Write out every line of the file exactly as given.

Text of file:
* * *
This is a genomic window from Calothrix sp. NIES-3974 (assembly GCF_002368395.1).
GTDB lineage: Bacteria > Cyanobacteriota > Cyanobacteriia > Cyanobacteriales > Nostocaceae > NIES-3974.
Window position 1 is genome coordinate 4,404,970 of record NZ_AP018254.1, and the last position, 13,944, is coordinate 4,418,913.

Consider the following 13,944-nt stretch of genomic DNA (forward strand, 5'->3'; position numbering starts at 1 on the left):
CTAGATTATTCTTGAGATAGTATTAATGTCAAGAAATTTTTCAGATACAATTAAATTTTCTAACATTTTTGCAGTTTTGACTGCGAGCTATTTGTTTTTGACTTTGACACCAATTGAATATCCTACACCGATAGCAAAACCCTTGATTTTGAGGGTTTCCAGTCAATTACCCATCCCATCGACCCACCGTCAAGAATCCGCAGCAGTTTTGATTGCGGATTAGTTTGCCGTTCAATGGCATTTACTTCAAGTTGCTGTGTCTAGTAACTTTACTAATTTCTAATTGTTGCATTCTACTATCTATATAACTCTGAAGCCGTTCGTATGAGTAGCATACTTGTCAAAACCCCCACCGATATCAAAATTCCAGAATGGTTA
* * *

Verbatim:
This is a genomic window from Calothrix sp. NIES-3974 (assembly GCF_002368395.1).
GTDB lineage: Bacteria > Cyanobacteriota > Cyanobacteriia > Cyanobacteriales > Nostocaceae > NIES-3974.
Window position 1 is genome coordinate 4,404,970 of record NZ_AP018254.1, and the last position, 13,944, is coordinate 4,418,913.

Consider the following 13,944-nt stretch of genomic DNA (forward strand, 5'->3'; position numbering starts at 1 on the left):
CTAGATTATTCTTGAGATAGTATTAATGTCAAGAAATTTTTCAGATACAATTAAATTTTCTAACATTTTTGCAGTTTTGACTGCGAGCTATTTGTTTTTGACTTTGACACCAATTGAATATCCTACACCGATAGCAAAACCCTTGATTTTGAGGGTTTCCAGTCAATTACCCATCCCATCGACCCACCGTCAAGAATCCGCAGCAGTTTTGATTGCGGATTAGTTTGCCGTTCAATGGCATTTACTTCAAGTTGCTGTGTCTAGTAACTTTACTAATTTCTAATTGTTGCATTCTACTATCTATATAACTCTGAAGCCGTTCGTATGAGTAGCATACTTGTCAAAACCCCCACCGATATCAAAATTCCAGAATGGTTA